2. Consider a vending machine that accept pieces of 20 cents, 50 cents and 1 dollar, and that can dispense chocolate and pretzels, each of which costs 1 dollar. Draw an LTS whose transaction are labelled with "20c", "50c" or "$\$$1", indicating the reception by the machine of a coin inserted by a user, and by the actions "chocolate" or "pretzel", indicating the opening of the glass door of the machine behind which chocolate or pretzels are stored. (We abstract from the closing of the door after extraction of the pretzel, which happens automatically, and the appearance of a new pretzel behind the glass door afterwards.) Assume that the machine does not give change, and that it accepts any amount of surplus money. Try to make the number of states in your LTS as small as possible. 3. Draw a process graph for the ACP expression a(bc+b(c+d)). 4. Look at the definition given in the notes of the choice operator (+) of ACP in terms of LTSs. An alternative definition could be obtained by "identifying" the states IG and IH, i.e. by merging them together into one state. Is there any difference between this approach and the one of the notes? If so, illustrate this by means of examples, and tell which definition you prefer. 5. Give a formal definition of the sequential composition operator of ACP (see notes), in the style of the notes. ## Homework 2, Tuesday 6-3-2018 1. Give an example of a process that has no completed traces at all. 2. Give an example of two processes that have the same finite completed traces and the same finite partial traces, but not the same infinite traces. 3. Give an example of two processes without infinite traces that have the same partial traces but different completed traces. 4. Show, for labelled transition systems without τ-transitions, and without termination predicate, that bisimulation equivalence is strictly finer than completed trace equivalence. This means that it makes strictly fewer identifications. This involves two things: • show that whenever two processes are bisimulation equivalent, they are surely also completed trace equivalent. • give an example of two processes that are completed trace equivalent but not bisimulation equivalent. 5. Out of the following processes, which pairs are weak bisimulation equivalent? Show the bisimulation or informally describe why there isn't any.  a.(b+τ.c)+τ.a.d a.(b+τ.c)+τ.a.d+a.b a.(b+τ.c)+τ.a.d+a.c a.(b+τ.c)+τ.a.d+a.d Also tell which pairs are weak completed trace equivalent, and why or why not. And which pairs are strong completed trace equivalent, and why or why not. 6. Consider a more bureaucratic version of the relay race that was presented in class. This time runner 1 may only pass the stick to runner 2 in the presence of a bureaucrat, who is stationed halfway the start and finish. The bureaucrat will watch the transaction and subsequently make a note of it in his notebook, that will be kept for posterity. Consider a specification that mentions the start of the race (start), the delivery of the parcel (finish) and the making of the bureaucratic note (note). Describe the implementation in ACP. ## Homework 3, Tuesday 13-3-2018 1. Modify the definition of weak completed trace semantics in six different ways, namely such that 1. deadlock = livelock and fair divergence = normal progress, 2. fair divergence = normal progress, and livelock differs from deadlock and from normal progress, 3. deadlock = livelock and fair divergence differs from livelock and from normal progress, 4. livelock = fair divergence, different from deadlock and progress, 5. deadlock = livelock = fair divergence, different from progress, 6. all four phenomena are distinguished. In all cases deadlock should be distinguished from normal progress. Your notions of weak completed trace equivalence should all be strictly finer than finitary WEAK partial trace equivalence, as defined in the class notes, and strictly coarser than strong bisimilarity. Also, the definitions should be such that upon restricting attention to τ-free processes, they coincide with a known concept of strong completed trace equivalence. Finally, they should make sense from the perspective of comparing general processes (not just these examples). Added requirement 14/16-3-2018: For processes without divergence all your new notions of trace semantics should agree with (finitary or) infinitary WEAK completed trace equivalence as in the notes. 2. Out of the following processes, which pairs are branching bisimulation equivalent? Show the bisimulation or informally describe why there isn't any.  a.(b+τ.c)+τ.a.d a.(b+τ.c)+τ.a.d+a.b a.(b+τ.c)+τ.a.d+a.c a.(b+τ.c)+τ.a.d+a.d 3. Let P be the process given by the recursive equation X = a.(b.X + c.X) and Q be the process (c+e).a. Assume an ACP communication function γ given by γ(a,c)=γ(c,a)=d. 1. Draw a process graph representation of P and Q. 2. Draw a process graph representation of P||Q. 3. Draw a process graph representation of {a,c}(P||Q). 4. Consider a process called "gatekeeper" that makes sure that of 2 other processes "1" and "2", at most one is in its critical section. Its action are "hear request of process i to enter critical section", or h(i) for short; "admit process i into critical section", or a(i); and "observe that process i exits the critical section", e(i). Here i can have the values 1 or 2. Keep in mind that each of the processes i may enter the critical section multiple times. The actions h(i), a(i) and e(i) all synchronise with corresponding actions h(i), a(i) and e(i) from the processes 1 and 2. The gatekeeper should be able to hear a request in any state, subject to the restriction that each process will request entry in the critical section only once, until it has entered and exited the critical section. 1. Draw a process graph describing the correct behaviour of the gatekeeper. 2. Express the behaviour of the gatekeeper by a system of recursive equations. You are not asked to specify the processes "1" and "2" themselves. 5. Describe the relay race in CCS in a similar way that the class notes describe it in ACP. 6. Given an example of two processes of which some of the states may be marked with the termination predicate ✔, such that the two are (strong) bisimulation equivalent when discarding the termination predicate (without changing the states and transitions in any way), yet with the termination predicate taken into account they are completed trace equivalent but not bisimulation equivalent. ## Homework 4, Tuesday 20-3-2018 1. For which possible choices of Q and R are there transitions of the form a.(c.0+b.0) | ((c.0+a.0) | b.0) --τ--> Q --τ--> R in the labelled transition system of CCS? Give a proof tree of the formal derivation of one of those transitions from the structural operational rules of CCS. 2. Two process graphs, given as states in a labelled transition system, are isomorphic if they only differ in the identity of the nodes. Here is a formal definition. Given a CCS expression P, one can use the denotational semantics given in the notes to give the meaning of P as a process graph, or we can distill a process graph from the LTS generated by the structural operational semantics of CCS, namely by taking all states and transitions reachable from P. It is a theorem that those two graphs, both representing the meaning of P, are always bisimulation equivalent. Give a counterexample, showing that they are not always isomorphic. 3. Draw the graph of τ.(τ.(a+τ)+τ.a)+τ.(τ.(a+τ)+a). Colour the states, such that two states are branching bisimilar iff they have the same colour. Provide a branching bisimilar process graph with as few states as possible. 4. A preorder is a binary relation (on given set D) that is transitive and reflexive. So an equivalence relation is a preorder that moreover is symmetric. A partial order is a preorder \leq that is antisymmetric: if x \leq y and y \leq x then x=y. 1. Give an example of a partial order. 2. Give an example of a preorder that is neither a partial order nor a equivalence relation. 3. Explain how a preorder can be seen as (contains the same information as) an equivalence relation together with a partial order of the equivalence classes. 5. Consider the fragment of CCS where (for simplicity only) we drop the parallel composition, and allow recursion of the form <X | X=E> only. Here E is a CCS expression without recursion that may contain no other variables than X. Give a denotational semantics that associates with each closed CCS P expression its set of strong partial traces PT(P). We can extract PT(P) from the process graph associated to P, but this time you should define PT(P) directly, by induction on the structure of P. As an example, PT(b.Q) can be defined to be b(PT(Q)). Here PT(Q) is the set of partial traces of Q, and b(_) is an unary operator that acts on a set of traces S by adding b at the front of each trace in S, and also adding the empty string. You should give a similar definition for the other operators. The most difficult one is to define PT(<X | X=E>). It will be the least fixpoint of some operator. Which one? Explain why such a least fixpoint always exists. ## Homework 7, Tuesday 17-4-2018 1. Consider the following three pairs of LTL-formulae: 1. X(p U q) and (p U (Xq)) ∨ q; 2. ((¬p) U ((¬p) ∧ (¬q))) ⇒ ¬Gp and true; 3. (Xp) U (X(p U q)) and (X(p U q)) U (Xq). (You may want to look at the semantics of (Xp) U (Xq), and q U (q U r).) For each pair of formulae 1, φ2), determine whether φ1 and φ2 are equivalent. When your answer is "Yes" provide a proof. When your answer is "No" give a path that satisfies one formula but not the other. 2. We extend LTL by an operator L (n ∈ ℕ), which shall indicate that a formula is true if it occurs at least n-times on a path ρ. Formally, we define ρ ⊨ Lφ ⇔ ∃ k1 ... kn. (ρ[ki]⊨ φ ∧ ki≠ kj (for 0 < i,j≤ n ∧ i≠j)). Prove that this extension is not more powerful than LTL, i.e. show that L can be expressed in terms of standard LTL. 3. We introduce the CTL operator Release R. Let {a, b} be a set of atomic propositions. Assume a labelled Kripke structure A=(Q, q0, →, L) with → ⊆ Q×Q, q0 ∈ Q and L: Q2{a, b} (2{a, b} is the set of subsets of {a, b}). As usual, a path in A is an infinite sequence s0 s1 ... sk ... with si ∈ Q and (si, si+1) ∈ →, for i ≥ 0. A state s ∈ Q satisfies an atomic proposition p ∈ {a, b} iff p ∈ L(s). Intuitively, the Release operator is the dual of the Until operator. Given two atomic propositions, a and b, a R b ("a releases b") holds on a path π iff ¬b is not satisfied before a is satisfied. Formally, given an infinite path π: s0 s1 ... sk ... in A, π ⊨ a R b iff π ⊨ ¬(¬a U ¬b). 1. Does the path labelled (¬b)ω satisfy (a R b)? 2. Give witness paths that satisfy the formulas (a R b) ∧ Gb and (a R b) ∧ F(¬b), respectively. The semantics of the two CTL R operators are given by: • q ⊨ E(a R b) iff ∃ π = s0 s1 ... sk ..., s.t. s0=q and π ⊨ a R b • q ⊨ A(a R b) iff ∀ π = s0 s1 ... sk ..., s.t. s0=q, π ⊨ a R b 1. Using the semantic definitions of the CTL Until operators EU ψ) and AU ψ), prove the following equivalences: E(a R b) ⇔ ¬A(¬a U ¬b) A(a R b) ⇔ ¬E(¬a U ¬b) 2. Prove that E(a R b) ⇔ (EGb) ∨ E(b U (a ∧ b)). 3. Assume that automaton A is such that, for every state q ∈ Q, q ⊭ EGp for p ∈ {a, b}. Give a fix point algorithm to compute the truth value of E(a R b). Is it a least or greatest fix point algorithm? ## Homework 8, Tuesday 24-4-2018 1. Sequential composition (as used for instance in ACP) is usually defined on process graphs equipped with a state-labelling, where some states are marked with the symbol for successful termination, ✔. Here the second component starts only when the first one successfully terminates. Sequencing is an alternative form of sequential composition. It is a binary operation defined on any pair of process graphs; it starts with its second component as soon as its first component cannot do any further actions. This is the sequential composition that occurred in HW5. 1. Is sequential composition (as used e.g. in ACP) compositional for partial trace equivalence? Give a counterexample, or show why. 2. Is sequential composition compositional for completed trace equivalence? Give a counterexample, or show why. 3. Is partial trace equivalence a congruence for sequencing? Show why your answer is correct. 4. Is (strong) completed trace equivalence a congruence for sequencing? Show why your answer is correct. 5. Is weak completed trace equivalence =_{\rm WCT}^a as defined here a congruence for sequencing? Show why your answer is correct. 6. Same for =_{\rm WCT}^b, =_{\rm WCT}^c, =_{\rm WCT}^d, =_{\rm WCT}^e and =_{\rm WCT}^f. 7. Is weak bisimulation equivalence a congruence for sequencing? Show why your answer is correct. 8. Is strong bisimulation equivalence a congruence for sequencing? Show why your answer is correct. 2. Here is an operational semantics of the sequencing operator:  x --a--> x' ------------------ (for x' != 0) x;y --a--> x';y x --a--> 0 ------------ x;y --a--> y Is it in GSOS format? What is wrong with this operational semantics? Show that strong bisimulation is not a congruence for the operator defined by these operational rules (in the context of CCS). 3. Show that (strong) completed trace equivalence is a congruence for the abstraction operator. This means that whenever P =CT Q and I is any set of actions, it must be the case that τI(P) =CT τI(Q). 4. An equivalence ~ is a congruence for a language L if P ~ Q implies that C[P] ~ C[Q] for every context C[ ]. Here a context C[ ] is an L-expression with a hole in it, and C[P] is the result of plugging in P for the hole. The congruence closure ~L of ~ is defined by P ~L Q if and only if C[P] ~ C[Q] for any L-context C[ ]. Prove that ~L is the coarsest congruence finer than ~. 5. Consider a language L without recursion. A different definition of a congruence ~ requires for any n-ary operator f that P_i \sim Q_i for i=1,...,n implies f(P_1,...,P_n)\sim f(Q_1,...,Q_n). Show that this definition is equivalent to the one above. 6. Model the relay race in CSP. 7. How would you translate the CSP expressions (ab) ⊓ c and (ab) ☐ c into CCS? Here I omitted trailing .0's. 8. Consider the processes a.0 + b.0, τ.(a.0 + b.0), τ.a.0 + b.0, a.τ.0 + b.0 and τ.(a.0 + b.0) + a.0. 1. Which of these processes are weak bisimulation equivalent to each other, and why (or why not)? 2. Which of these processes are branching bisimulation equivalent to each other, and why (or why not)? 3. Which of these processes are rooted weak bisimulation equivalent to each other, and why (or why not)? 4. Which of these processes are rooted branching bisimulation equivalent to each other, and why (or why not)? ## Homework 9, Tuesday 1-5-2018 1. In the paper available at http://www.cse.unsw.edu.au/~rvg/pub/spectrum1.ps.gz there are a number of pictures, called Counterexample 1, 2, 3, etc. For each of counterexamples 2 to 6, provide a HML formula (if needed with infinite conjunctions) that holds for the left process, but not for the right one. A (bad) pdf of the paper is here. 2. Give an example of a process that satisfies the HML formulas [a]⟨b⟩T and ⟨a⟩([b]⟨c⟩T) but does not satisfy [a]⟨b⟩⟨c⟩T. 3. Give a CTL-X formula that shows the difference between the processes b+τ.a and b+a+τ.a, or show that there isn't any. 4. Consider the processes P, Q, R and S displayed here. Which pairs of these processes are branching bisimilar with explicit divergence? Show why your answer is correct. 5. Recall the specification and implementation of the relay race in CCS (HW 3, Q5). Prove the rooted weak bisimulation equivalence between the specification and the implementation by means of equational logic, using the equational axiomatisation of CCS. We did not treat all the axioms, but that's no problem: just list all the axioms that you need for this verification, and make sure they are sound. I'll also accept retries of Q4 from last week. ## Second chance for homework 6 (due Tuesday 1pm) For those of you that didn't do homework 6 (given by Kai) because your were are at a programming competition, or for any other reason, here is a replacement homework. Even if you did HW 6, you may still do the one below, if you like. Credit will be the maximum of the original and the replacement HW, worth the same number of points. 1. Consider the CTL formulas AF EGp and AG EFp. Give examples of Kripke structures in which one holds and not the other, and vice versa. (Or partial credit for showing Kripke structures illustrating the difference between the four formulas AFp, EFp, EGp and AGp.) 2. Model as an LTL formula: 1. If at any time the condition φ is satisfied than we will surely reach a state where ψ holds. 2. If at the condition φ is satisfied infinitely often than we will surely reach a state where ψ holds. 3. The operator θa<b always gives precedence of the specific action b over the specific action a. It does so by deleting all a-transitions from a state when there is a b-transition from that state. So θa<b(a(a+b(a+c(ba+a)))) = ab(a+cba). 1. Give a structural operational semantics of this operator. 2. Is strong bisimilarity a congruence for this operator? How do you know. 3. Is completed trace equivalence a congruence for this operator? How do you know. You may include your answers with this week's regular homework, or submit them through the interface separately (no more risk of erasing the regular HW). ## Homework 10, Tuesday 8-5-2018 ## Second chance for homework 7 (due Tuesday 1pm) 1. Consider the following six LTL-formulae: 1. FGp 2. GFp 3. FGFp 4. GFGp 5. (FGp)U(GFp) 6. (GFp)U(FGp) For each pair of formulae 1, φ2), determine whether φ1 and φ2 are equivalent. When your answer is "Yes" provide a proof. When your answer is "No" give a path that satisfies one formula but not the other. 2. Consider a Kripke structure describing the states of a mutual exclusion protocol. The purpose of the protocol is to ensure that two clients A and B are never simultaneously in the critical section, and to guarantee that both clients keep making adequate progress. The atomic propositions are CritA and CritB, saying that client A (or B) is currently in the critical section; and IntendA, IntendB, saying that client A (or B) intends to enter the critical section, but has not done so yet. 1. Formulate an LTL property in terms of these four atomic propositions expressing the correctness of the protocol. 2. Formulate an LTL property saying that if Process A intends to go critical, then Process B will enter its critical section at most once before A does. 3. CTL_{-X} has the grammar \phi,\psi ::= \top \mid \phi \wedge \psi \mid \neg \phi \mid \mbox{AF} \phi \mid \mbox{EF} \phi \mid \mbox{AG} \phi \mid \mbox{EG} \phi \mid \mbox{A} (\phi \mbox{U} \psi) \mid \mbox{E} (\phi \mbox{U} \psi). Fix the propositional part (\top \mid \phi \wedge \psi \mid \neg \phi). A subset of the remaining 6 modalities forms a basis if each remaining modality can be expressed in terms of the basis (with the propositional connectives). Give the complete list of minimal bases. Show (or argue) for each of them why it is a basis, and why it is minimal. You may include your answers with this week's regular homework prior to Monday 10am, or submit them through the interface separately after Monday 3pm. ## Homework 11, Tuesday 15-5-2018 1. Give a Petri net for the following CCS expressions: 1. a.(b.0 + c.0) 2. a.(b.0 + (c.0|\bar c.d.0)) 3. (a.(b.0 + a.0)) | a.\bar a.b.0 4. a.0+X where X is given by the recursive equation X=a.X. 2. Let's define a step-trace of a Petri net to be sequence, not of actions, but of multisets of actions, such that the represented system can perform the sequence in succession, at each step performing the required multiset of actions simultaneously. (If you don't know what a multiset is, just think of it as a set.) For example, the process a(b + (c||d)) would have the following completed step-traces: {ab, acd, adc, a[cd]} Here [cd] denotes the multiset containing c and d one time each. 1. Give the set of completed step traces of a(b + c) || d 2. Give an example of two processes that are strong bisimulation equivalent but have different step-traces. 3. Give an example of two processes that are strong bisimulation equivalent but have different minimal running times when associating durations to actions. Here durations are allocated by a function from the set of all actions to the positive real numbers. For instance duration(a)=1 and duration(b)=2. Now all occurrences of the action b will take 2 time units. You may choose any function duration that works for you. Explain why the minimal running times will be different. 4. Show that strong bisimilarity is not preserved under action refinement. That is, give two processes that are strongly bisimilar, such that after replacing each copy of a single action a with a more complicated process (like a1;a2) they are no longer strongly bisimilar. 5. Give an example of two processes that have the same completed step traces, but have different minimal running times when associating durations to actions. Explain why the minimal running times will be different. 6. Use the same example to argue that completed step trace equivalence is not preserved under action refinement. That is, give two processes with the same completed step traces, such that after replacing each copy of a single action a with a more complicated process (like a1;a2) they are no longer completed step trace equivalent. 3. Represent Peterson's algorithm (see HW10) as Petri net with 18 places: 6 places for each of the 6 internal states of the processes A and B and 2 places for each of the 3 variables. (b) Give two (essentially different) invariants for this net. 4. This process graph constitutes the correct answer to Question 1(i) from last week. The name of a state \ell_i m_j T where T is A or B indicates that process A is in state \ell_i, process B in state m_i and the variable turn has value T. The actions nA, cA, nB and cB are visible: they represent the non-critical and critical sections of processes A and B in Peterson's protocol. All unlabelled transitions are \tau's. 1. How many reachable states are in the process graph after identifying strongly bisimilar states? Tell or show which states get identified (for instance by drawing lines between equivalence classes on the sheet with the graph). (The most secure way to figure this out is by using the partition refinement algorithm, or reasoning in the spirit of that algorithm.) 2. How many reachable states are there after identifying branching bisimilar states? (In other words: what is the least amount of colours needed in a consistent colouring of this graph?) Tell or show which states get identified. 5. In the second chance for homework 7 (given last week) I asked for an LTL formula expressing the correctness of a mutual exclusion algorithm, expressed using the atomic propositions CritA and CritB, saying that process A (or B) is currently in the critical section; and IntendA, IntendB, saying that process A (or B) intends to enter the critical section, but has not done so yet. Here I will identity CritA and CritB with the transition labels cA and cB in the process graph of Peterson's protocol. 1. One answer I got was$$G(\neg CritA \vee \neg CritB) \wedge GF(CritA \vee CritB)$$The first part expresses the safety property of the protocol: never will both processes A and B be simultaneously in the critical section. The second part says the system continues to make progress: it will happen infinitely often that some process will enter the critical section. Does this formula hold for Peterson's protocol (under the same translation η from process graphs to Kripke structures we have been using in class)? Explain why this is the case or describe a run of the protocol that forms a counterexample. 2. Another answer I got was$$G(\neg (CritA \wedge CritB)) \wedge GF(CritA) \wedge GF(CritB)$$Does this formula hold for Peterson's protocol? Explain why this is the case or describe a run of the protocol that forms a counterexample. 3. Suppose that process A indicates it wants to go in the critical section. (How would it do so? See the description of homework 10, Question 1). Then one of the above formulas would allow a run in which this never happens. Which one? 4. Formulate an LTL property that expresses the correctness of mutual exclusion protocols such that the behaviour described in part (c) is excluded, and such that the formula holds for Peterson's protocol. 5. In which states should we define the proposition IntendA (resp. IntendB) to hold for the property formulated under (d) to hold? 6. In the same second chance for homework 7 homework I also asked for an LTL property \phi saying that if Process A intends to go critical, then Process B will enter its critical section at most once before A does. A blend between two correct answers I got is$$ G(IntendA \wedge enterB \Rightarrow X(\neg(enterB) \,U\, CritA))$$Here$enterB$is a shorthand for$\neg CritB \wedge X(CritB)$. This formula assumes that$IntendA$, once true, stays true until$CritA$occurs. Does this formula hold for Peterson's protocol? Explain why this is the case or describe a run of the protocol that forms a counterexample. ## Final exam Here is the exam I gave when I taught this course last time. It should give a good indication of what kind of questions (how many and how hard) to expect. ## Homework 12, Tuesday 22-5-2018 (the last one) 1. In the class notes you can find definitions of validity for old-fashioned as well as reactive CTL and LTL formulae on states in labelled transition systems. These definitions have a progress assumption built in. How do these definitions need to be changed to drop the progress assumption? 2. In this question we define the notion$P \models_B^F \phi$. It says that CTL or LTL property$\phi$holds for the process$P$under the fairness assumption$F$when assuming the set of actions$B$might be blocking. Here a (local) fairness assumption$F$consists of a task and the keyword weak or strong. A task is simply a set of transitions in the labelled transition system in which$P$occurs as a state. We call a path$F$-unfair if for some suffix$\pi$of that path (a transition from) the task is enabled in all (or infinitely many) states on$\pi$, yet never (a transition from) the task occurs in$\pi$. (Here "all" applies to weak fairness properties and "infinitely many or all" to strong ones.) A path in a Kripke structure distilled from an LTS is$F$-fair iff it stems from an$F$-fair path in the LTS. We have$P \models_B^F \phi$iff$\phi$holds for all$F$-fair$B$-complete paths starting in$P$. Now give an example$(P,B,F,\phi)$such that$P \models_B^F \phi$, but not$P \models_\emptyset^F \phi$and not$P \models_B \phi$. 3. Consider a variant of Peterson's mutual exclusion protocol that involves 4 parallel processes instead of 2, when not counting the 3 shared variables. Instead of the party "Process A" we have "Client A" and "Interface A". The client may engage in critical and/or non-critical sections. The interface does not have critical or non-critical sections; it merely negotiates with the other party when the client may enter the critical section. The same holds for B. We will only describe Interface A and Interface B, not the clients. For the interfaces should work correctly with any well-behaved clients. Client A and Interface A communicate through 3 shared actions:$r_A$is a request by the client to the interface to enter the critical section;$g_A$is a signal from the interface to the client, allowing entry to the critical section --$g$stands for "granting the request";$e_A$is a signal from the client to the interface, saying it is exiting the critical section. We assume the clients are well behaved. This means: Client$i$(where$i\in\{A,B\}$) will engage in the actions$r_i$,$g_i$and$e_i$only in this order (looping back to$r_i$after$e_i$). Whenever client$i$gets permission to enter ($g_i$), it will, after a finite period of time, leave the critical section and signal this by sending the signal$e_i$. When the interface performs the action$g_i$, it cannot be blocked by the client. There is no obligation for a client to ever do$r_i$. 1. Modify Peterson's protocol Process A into Interface A, such that it fits the above description (and works as well as it could). Do not make more modifications than necessary. 2. Describe the correctness property of the protocol as an LTL formula. Tell in which states IntendA should hold, so that this correctness criteria is satisfactory from the perspective of a client. (Thus, two clients should never be simultaneously in the critical section, and whenever a client wants to enter it should eventually do so.) 3. Does this property hold for the protocol as you described it? Explain. 4. If (c)=yes, does it still hold if you use LTL without progress assumption as you described in answer to Question 1? Explain. 5. If (c)=no, does it help to add a fairness property as described under Question 2? And what is the weakest fairness property that works? Explain. 6. Does the property hold when assuming justness? 7. Consider only the safety part of of the correctness property: two processes may not be simultaneously in the critical section. Express this property as safety(B), where B is a set of (bad) traces of the protocol. That is, what is B in this case? 4. Consider a system that performs exactly 3 actions:$c$= customer signs contract;$p$= customer pays$d$= shop delivers service to customer. 1. Model this system as Chu space, such that delivery can happen any time after customer has signed as well as payed. 2. Upgrade the above model so that it shows that paying and signing are really concurrent. 3. Model this system as Chu space, such that delivery happens as soon as customer has signed as well as payed. Indicate why this system can not so easily be described as a process graph. 5. Compare the systems$P=a.\langle X \mid X=b+c.(b+c.X)\rangle + a.\langle X \mid X=d+c.(d+c.X)\rangle$and$P=a.\langle X \mid X=b+c.(d+c.X)\rangle + a.\langle X \mid X=d+c.(b+c.X)\rangle$. 1. Are these systems equivalent in default failures semantics? (This version of failures semantics was proposed as the default semantics of the process algebra LOTOS, which has been standardised by the International Standards Organisation (ISO) in the eighties. Two processes are equivalent iff they have the same failure pairs as defined by Ray. A process$p$has a failure pair$(\sigma,X)$if$p \stackrel\sigma\Longrightarrow p'$for some$p'$with$I(p') \cap X = \emptyset$. Here$\sigma \in A^*$, where$A$is the set of actions processes can do without$\tau$, and$X \subseteq A$. The double arrow indicates that$\tau$-actions may be interspersed with the actions in the sequence$\sigma$. Furthermore$I(p') := \{a \in A \mid p' \stackrel{a}\Longrightarrow p'' \mbox{~for some $p''$}\}$, i.e. the initial actions$p'$can do, possibly after first doing some$\tau$-actions.) 2. Are these systems equivalent in stable failures semantics? (Stable failures semantics is defined as above, except with the extra requirement that$p'$cannot do a$\tau$-transition. So each stable failure pair is certainly a default failure pair, but not vice versa.) 3. Are these systems equivalent in the version of failures semantics employed in CSP? (Remember Ray's remarks on catastrophic divergence and/or do a web-search on "catastrophic divergence".) 4. Now the same 3 questions for the systems$P/c$and$Q/c$. Here$/c$is the concealment operator of CSP, identical to the abstraction operator$\tau_{\{c\}}$of ACP. It turns all$c$-transitions into$\tau\$-transitions.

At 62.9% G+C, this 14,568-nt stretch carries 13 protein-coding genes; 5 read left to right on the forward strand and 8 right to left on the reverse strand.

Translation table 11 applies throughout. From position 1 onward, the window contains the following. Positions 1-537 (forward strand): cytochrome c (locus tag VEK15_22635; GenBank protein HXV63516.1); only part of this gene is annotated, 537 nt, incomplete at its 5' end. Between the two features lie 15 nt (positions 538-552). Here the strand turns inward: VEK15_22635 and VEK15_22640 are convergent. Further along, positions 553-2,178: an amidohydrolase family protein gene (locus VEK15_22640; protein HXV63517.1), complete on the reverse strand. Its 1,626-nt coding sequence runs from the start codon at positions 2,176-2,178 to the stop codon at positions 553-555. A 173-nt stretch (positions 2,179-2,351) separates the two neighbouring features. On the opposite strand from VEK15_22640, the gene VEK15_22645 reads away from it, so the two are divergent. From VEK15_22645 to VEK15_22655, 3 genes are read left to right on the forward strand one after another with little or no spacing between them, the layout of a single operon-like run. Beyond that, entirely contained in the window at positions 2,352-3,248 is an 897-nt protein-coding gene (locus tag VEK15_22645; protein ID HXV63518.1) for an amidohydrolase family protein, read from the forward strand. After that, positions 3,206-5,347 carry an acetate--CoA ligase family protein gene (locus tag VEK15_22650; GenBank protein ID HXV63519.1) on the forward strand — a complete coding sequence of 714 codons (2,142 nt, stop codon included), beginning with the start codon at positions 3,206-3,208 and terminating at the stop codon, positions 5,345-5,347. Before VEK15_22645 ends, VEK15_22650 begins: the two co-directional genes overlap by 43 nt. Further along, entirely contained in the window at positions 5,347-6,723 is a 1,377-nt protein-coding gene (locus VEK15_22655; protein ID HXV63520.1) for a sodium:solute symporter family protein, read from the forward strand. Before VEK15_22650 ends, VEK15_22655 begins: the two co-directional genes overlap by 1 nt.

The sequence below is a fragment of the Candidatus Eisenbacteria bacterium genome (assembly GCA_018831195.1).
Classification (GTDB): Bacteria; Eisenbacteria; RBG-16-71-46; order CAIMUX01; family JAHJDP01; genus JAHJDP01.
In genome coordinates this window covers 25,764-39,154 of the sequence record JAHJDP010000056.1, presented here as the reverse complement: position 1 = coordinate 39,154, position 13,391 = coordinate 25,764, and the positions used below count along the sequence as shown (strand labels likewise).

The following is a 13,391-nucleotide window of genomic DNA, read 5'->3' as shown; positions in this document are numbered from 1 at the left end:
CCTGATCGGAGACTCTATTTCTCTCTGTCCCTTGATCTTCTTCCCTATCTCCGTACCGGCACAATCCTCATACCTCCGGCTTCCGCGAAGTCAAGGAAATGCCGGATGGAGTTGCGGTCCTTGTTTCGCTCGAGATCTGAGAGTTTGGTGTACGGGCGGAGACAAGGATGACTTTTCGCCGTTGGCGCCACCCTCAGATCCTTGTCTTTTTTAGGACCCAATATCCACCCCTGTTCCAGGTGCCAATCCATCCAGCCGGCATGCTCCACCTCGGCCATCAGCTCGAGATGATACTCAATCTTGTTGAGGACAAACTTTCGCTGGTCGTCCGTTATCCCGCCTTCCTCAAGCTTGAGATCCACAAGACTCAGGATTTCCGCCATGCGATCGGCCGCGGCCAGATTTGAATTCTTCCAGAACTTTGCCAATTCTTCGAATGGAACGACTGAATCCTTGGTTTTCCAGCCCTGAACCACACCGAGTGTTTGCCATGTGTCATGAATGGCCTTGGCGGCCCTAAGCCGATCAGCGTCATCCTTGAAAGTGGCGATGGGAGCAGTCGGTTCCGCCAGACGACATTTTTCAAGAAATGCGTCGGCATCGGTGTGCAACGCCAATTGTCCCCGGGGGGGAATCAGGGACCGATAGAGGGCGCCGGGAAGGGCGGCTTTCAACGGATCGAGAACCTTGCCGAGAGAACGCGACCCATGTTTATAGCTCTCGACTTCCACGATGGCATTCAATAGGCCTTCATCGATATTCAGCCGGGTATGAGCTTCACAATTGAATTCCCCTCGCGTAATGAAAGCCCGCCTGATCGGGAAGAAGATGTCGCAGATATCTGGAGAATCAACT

5. What conclusion can you draw regarding congruence properties?

 Rob van Glabbeek notes rvg@cse.unsw.edu.au